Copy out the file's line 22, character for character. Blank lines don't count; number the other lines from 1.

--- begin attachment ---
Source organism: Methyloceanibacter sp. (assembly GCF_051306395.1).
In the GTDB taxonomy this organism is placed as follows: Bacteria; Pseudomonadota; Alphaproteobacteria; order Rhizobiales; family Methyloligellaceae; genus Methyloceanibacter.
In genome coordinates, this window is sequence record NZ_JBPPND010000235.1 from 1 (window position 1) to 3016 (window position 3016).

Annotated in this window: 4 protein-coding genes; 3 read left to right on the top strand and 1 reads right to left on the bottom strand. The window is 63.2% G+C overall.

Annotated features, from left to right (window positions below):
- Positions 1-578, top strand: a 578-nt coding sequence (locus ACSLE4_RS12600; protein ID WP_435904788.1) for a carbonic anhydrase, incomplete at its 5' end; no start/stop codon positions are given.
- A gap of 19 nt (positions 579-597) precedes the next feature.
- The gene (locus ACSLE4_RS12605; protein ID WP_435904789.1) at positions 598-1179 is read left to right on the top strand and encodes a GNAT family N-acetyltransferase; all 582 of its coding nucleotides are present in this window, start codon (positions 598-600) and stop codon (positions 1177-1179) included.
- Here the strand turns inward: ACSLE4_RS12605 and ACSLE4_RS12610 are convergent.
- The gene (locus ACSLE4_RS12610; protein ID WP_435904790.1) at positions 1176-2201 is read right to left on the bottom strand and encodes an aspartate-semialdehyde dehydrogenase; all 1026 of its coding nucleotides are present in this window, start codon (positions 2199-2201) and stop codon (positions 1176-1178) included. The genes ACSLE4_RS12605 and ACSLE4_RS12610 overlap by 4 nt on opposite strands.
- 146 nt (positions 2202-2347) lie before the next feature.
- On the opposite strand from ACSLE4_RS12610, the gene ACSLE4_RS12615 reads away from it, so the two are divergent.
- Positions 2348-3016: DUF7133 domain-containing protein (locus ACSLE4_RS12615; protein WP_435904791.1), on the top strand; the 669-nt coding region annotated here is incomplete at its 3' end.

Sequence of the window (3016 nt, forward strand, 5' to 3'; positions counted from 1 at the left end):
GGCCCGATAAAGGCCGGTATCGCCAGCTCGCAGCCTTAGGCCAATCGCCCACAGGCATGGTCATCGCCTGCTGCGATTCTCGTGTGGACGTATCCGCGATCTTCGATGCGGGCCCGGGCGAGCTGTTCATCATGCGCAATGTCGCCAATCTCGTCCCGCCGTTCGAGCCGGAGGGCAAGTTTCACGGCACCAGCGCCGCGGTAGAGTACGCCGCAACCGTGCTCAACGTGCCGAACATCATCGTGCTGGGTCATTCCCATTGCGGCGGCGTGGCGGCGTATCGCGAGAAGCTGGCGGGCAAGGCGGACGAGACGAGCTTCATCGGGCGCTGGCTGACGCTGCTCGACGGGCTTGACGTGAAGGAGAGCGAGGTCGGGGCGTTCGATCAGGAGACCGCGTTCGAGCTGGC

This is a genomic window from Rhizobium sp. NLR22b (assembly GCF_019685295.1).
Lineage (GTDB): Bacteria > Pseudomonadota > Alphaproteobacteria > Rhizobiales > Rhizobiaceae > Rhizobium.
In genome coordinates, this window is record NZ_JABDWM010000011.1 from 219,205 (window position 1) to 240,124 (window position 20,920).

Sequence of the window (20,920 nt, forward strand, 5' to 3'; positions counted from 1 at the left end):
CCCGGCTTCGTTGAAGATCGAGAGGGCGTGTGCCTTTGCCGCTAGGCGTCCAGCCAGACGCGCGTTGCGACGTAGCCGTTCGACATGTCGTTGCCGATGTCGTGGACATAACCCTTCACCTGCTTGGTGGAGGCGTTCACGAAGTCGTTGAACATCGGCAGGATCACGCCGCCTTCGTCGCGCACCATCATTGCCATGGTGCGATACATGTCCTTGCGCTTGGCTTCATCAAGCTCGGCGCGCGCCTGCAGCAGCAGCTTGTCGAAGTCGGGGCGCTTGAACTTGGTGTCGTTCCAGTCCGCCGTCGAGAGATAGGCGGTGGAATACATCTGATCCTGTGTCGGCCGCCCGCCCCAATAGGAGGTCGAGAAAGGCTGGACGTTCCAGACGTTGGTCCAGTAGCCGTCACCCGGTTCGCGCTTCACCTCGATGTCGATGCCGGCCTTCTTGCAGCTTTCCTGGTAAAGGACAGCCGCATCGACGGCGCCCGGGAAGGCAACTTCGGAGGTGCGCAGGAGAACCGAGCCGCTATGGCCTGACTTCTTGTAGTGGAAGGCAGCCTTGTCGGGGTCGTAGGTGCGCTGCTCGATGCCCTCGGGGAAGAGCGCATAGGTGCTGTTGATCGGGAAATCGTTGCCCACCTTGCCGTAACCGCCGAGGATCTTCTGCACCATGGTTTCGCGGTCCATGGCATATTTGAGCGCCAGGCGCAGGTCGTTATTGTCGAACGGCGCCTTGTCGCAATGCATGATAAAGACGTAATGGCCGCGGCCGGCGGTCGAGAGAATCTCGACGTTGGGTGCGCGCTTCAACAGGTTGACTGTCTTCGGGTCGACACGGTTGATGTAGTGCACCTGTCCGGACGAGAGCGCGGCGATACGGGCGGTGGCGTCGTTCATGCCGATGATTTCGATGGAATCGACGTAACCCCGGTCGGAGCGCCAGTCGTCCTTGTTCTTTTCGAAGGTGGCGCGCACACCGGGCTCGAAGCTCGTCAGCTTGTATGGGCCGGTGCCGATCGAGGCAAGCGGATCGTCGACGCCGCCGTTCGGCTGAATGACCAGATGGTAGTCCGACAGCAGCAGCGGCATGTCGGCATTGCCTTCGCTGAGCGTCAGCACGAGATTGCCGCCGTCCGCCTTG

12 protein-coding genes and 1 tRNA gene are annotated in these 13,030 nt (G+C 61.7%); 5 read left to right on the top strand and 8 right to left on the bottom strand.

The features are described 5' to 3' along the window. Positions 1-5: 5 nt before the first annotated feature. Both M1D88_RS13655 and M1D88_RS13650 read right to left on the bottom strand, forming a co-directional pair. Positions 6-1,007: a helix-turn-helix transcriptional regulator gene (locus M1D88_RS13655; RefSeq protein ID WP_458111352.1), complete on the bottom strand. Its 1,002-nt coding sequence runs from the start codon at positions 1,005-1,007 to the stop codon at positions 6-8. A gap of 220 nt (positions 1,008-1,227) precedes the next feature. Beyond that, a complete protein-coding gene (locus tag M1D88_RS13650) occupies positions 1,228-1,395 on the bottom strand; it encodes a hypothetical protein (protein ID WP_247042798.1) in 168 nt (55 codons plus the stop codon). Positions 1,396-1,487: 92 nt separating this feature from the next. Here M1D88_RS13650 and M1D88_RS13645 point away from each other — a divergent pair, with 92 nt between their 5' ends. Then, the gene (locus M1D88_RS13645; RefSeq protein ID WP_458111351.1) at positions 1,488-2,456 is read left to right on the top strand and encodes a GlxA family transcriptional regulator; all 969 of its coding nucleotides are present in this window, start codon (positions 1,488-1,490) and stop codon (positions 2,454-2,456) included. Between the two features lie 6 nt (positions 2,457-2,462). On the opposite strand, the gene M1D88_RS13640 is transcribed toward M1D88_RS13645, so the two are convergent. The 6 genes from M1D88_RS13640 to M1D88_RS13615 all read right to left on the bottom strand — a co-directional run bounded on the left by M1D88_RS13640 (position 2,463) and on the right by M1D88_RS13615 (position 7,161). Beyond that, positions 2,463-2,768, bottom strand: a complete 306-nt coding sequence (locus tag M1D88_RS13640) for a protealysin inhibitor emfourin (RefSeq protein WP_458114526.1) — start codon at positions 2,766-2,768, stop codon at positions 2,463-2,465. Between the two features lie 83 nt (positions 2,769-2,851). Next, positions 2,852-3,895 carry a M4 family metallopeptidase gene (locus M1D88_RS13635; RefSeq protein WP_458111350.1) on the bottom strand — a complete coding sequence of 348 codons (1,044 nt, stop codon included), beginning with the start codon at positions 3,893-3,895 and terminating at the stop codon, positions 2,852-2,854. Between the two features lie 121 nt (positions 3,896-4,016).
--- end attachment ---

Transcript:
The features are described 5' to 3' along the window. Positions 1-5: 5 nt before the first annotated feature. Both M1D88_RS13655 and M1D88_RS13650 read right to left on the bottom strand, forming a co-directional pair. Positions 6-1,007: a helix-turn-helix transcriptional regulator gene (locus M1D88_RS13655; RefSeq protein ID WP_458111352.1), complete on the bottom strand. Its 1,002-nt coding sequence runs from the start codon at positions 1,005-1,007 to the stop codon at positions 6-8. A gap of 220 nt (positions 1,008-1,227) precedes the next feature. Beyond that, a complete protein-coding gene (locus tag M1D88_RS13650) occupies positions 1,228-1,395 on the bottom strand; it encodes a hypothetical protein (protein ID WP_247042798.1) in 168 nt (55 codons plus the stop codon). Positions 1,396-1,487: 92 nt separating this feature from the next. Here M1D88_RS13650 and M1D88_RS13645 point away from each other — a divergent pair, with 92 nt between their 5' ends. Then, the gene (locus M1D88_RS13645; RefSeq protein ID WP_458111351.1) at positions 1,488-2,456 is read left to right on the top strand and encodes a GlxA family transcriptional regulator; all 969 of its coding nucleotides are present in this window, start codon (positions 1,488-1,490) and stop codon (positions 2,454-2,456) included. Between the two features lie 6 nt (positions 2,457-2,462). On the opposite strand, the gene M1D88_RS13640 is transcribed toward M1D88_RS13645, so the two are convergent. The 6 genes from M1D88_RS13640 to M1D88_RS13615 all read right to left on the bottom strand — a co-directional run bounded on the left by M1D88_RS13640 (position 2,463) and on the right by M1D88_RS13615 (position 7,161). Beyond that, positions 2,463-2,768, bottom strand: a complete 306-nt coding sequence (locus tag M1D88_RS13640) for a protealysin inhibitor emfourin (RefSeq protein WP_458114526.1) — start codon at positions 2,766-2,768, stop codon at positions 2,463-2,465. Between the two features lie 83 nt (positions 2,769-2,851). Next, positions 2,852-3,895 carry a M4 family metallopeptidase gene (locus M1D88_RS13635; RefSeq protein WP_458111350.1) on the bottom strand — a complete coding sequence of 348 codons (1,044 nt, stop codon included), beginning with the start codon at positions 3,893-3,895 and terminating at the stop codon, positions 2,852-2,854. Between the two features lie 121 nt (positions 3,896-4,016).